I explored two approaches for integration and both have their own pros and cons:
This approach is suitable if only a part of the Rails application views need to be migrated into Angular with minimal changes in the deployment process.
1. Update GemFile with the following gems and install them:
2. Install Bower:
rails g bower_rails:initialize
3. Add all desired dependencies in Bowerfile
4. Install dependencies by rake task bundle:
exec rake bower:install
5. Add the Angular project skeleton
This approach is the best choice if the plan is to migrate all existing Rails views to AngularJS. Rails applications used for serving the API and Angular app will work as an API client. When we gradually start moving existing Rails views to the Angular app, then we want to keep a single deployment of the application in two cases:
1. Create a ‘client’ folder parallel to the Rails ‘app’ folder and setup the Angular app directory structure similarly to what we discussed in first approach.
2. Add all required NodeJS packages in package.json and install those packages.
3. Add the required library, framework, and assets packages in bower.json and install Bower dependencies.
4. Remove the content from the Rails’ public folder; this folder content will be replaced by the output of the Grunt build.
5. There can be many ways to organize assets in a public folder: either all Grunt-generated assets can be added directly to the public folder or a specific app folder can be created in the public folder, which contains all Grunt-generated assets.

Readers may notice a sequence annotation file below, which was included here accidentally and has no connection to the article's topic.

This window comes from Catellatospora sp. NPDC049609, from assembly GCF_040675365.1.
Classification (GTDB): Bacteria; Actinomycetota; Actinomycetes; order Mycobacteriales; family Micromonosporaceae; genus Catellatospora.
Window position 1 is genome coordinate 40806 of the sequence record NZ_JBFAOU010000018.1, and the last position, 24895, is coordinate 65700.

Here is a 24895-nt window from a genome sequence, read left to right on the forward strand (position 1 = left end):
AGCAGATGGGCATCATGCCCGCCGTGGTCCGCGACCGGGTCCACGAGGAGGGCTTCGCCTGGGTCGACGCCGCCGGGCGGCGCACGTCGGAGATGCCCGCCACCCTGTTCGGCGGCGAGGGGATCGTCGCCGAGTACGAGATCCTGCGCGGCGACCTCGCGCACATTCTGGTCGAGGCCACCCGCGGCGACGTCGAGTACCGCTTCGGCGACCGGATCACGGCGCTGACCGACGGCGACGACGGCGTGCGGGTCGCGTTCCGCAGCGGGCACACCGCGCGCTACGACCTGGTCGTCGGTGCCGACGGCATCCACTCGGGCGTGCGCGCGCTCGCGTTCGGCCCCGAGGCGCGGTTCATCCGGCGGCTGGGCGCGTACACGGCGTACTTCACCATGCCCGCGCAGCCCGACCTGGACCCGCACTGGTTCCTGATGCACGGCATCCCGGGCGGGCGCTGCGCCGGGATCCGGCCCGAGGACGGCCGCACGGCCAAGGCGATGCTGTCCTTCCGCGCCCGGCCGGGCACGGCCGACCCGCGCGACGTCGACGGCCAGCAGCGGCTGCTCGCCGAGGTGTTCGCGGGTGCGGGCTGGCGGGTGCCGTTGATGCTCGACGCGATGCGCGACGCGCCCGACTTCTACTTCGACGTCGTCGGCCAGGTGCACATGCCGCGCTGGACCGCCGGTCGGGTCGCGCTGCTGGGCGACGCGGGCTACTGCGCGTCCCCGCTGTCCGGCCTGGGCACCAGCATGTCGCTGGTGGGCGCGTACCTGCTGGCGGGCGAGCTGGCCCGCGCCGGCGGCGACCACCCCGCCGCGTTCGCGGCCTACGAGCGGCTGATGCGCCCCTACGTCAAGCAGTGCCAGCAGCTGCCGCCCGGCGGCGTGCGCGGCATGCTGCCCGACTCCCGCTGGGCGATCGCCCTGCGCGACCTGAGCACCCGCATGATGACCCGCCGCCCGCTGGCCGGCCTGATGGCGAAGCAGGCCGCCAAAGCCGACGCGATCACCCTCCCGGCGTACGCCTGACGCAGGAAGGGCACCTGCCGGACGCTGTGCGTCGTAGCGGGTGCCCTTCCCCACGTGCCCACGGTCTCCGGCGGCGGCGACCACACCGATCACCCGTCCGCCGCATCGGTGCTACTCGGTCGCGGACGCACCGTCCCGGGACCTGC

6. Change the line dist: ‘dist’ to dist: ‘../public’ under the var appConfig section of client/Gruntfile.js.
7. Add the public directory to .gitignore to remove it from version control.
8. In development environment, Grunt build can be executed manually but in production this process has to be automated.
There are two approaches for deploying this kind of Rails application. We can either run Grunt locally and upload the public folder to a remote server or run the Grunt build on a remote server. With the former approach, the installation of Node and Grunt on a remote server can be easily avoided. I would prefer the former approach of building locally and copying to remote because that can be written in a custom Capistrano deployment task.
If the deployment is on Heroku, we can leverage multiple buildpacks, with each buildpack handling Rails and Angular deployment separately. This article can be useful for setting up buildpacks.
You need to determine which approach is suitable for you. Our advice is that if you are building an application for the long haul, you should take the standalone setup to leverage the best of both frameworks. This also keeps your options open to move to a micro-services architecture if the need arises in the future.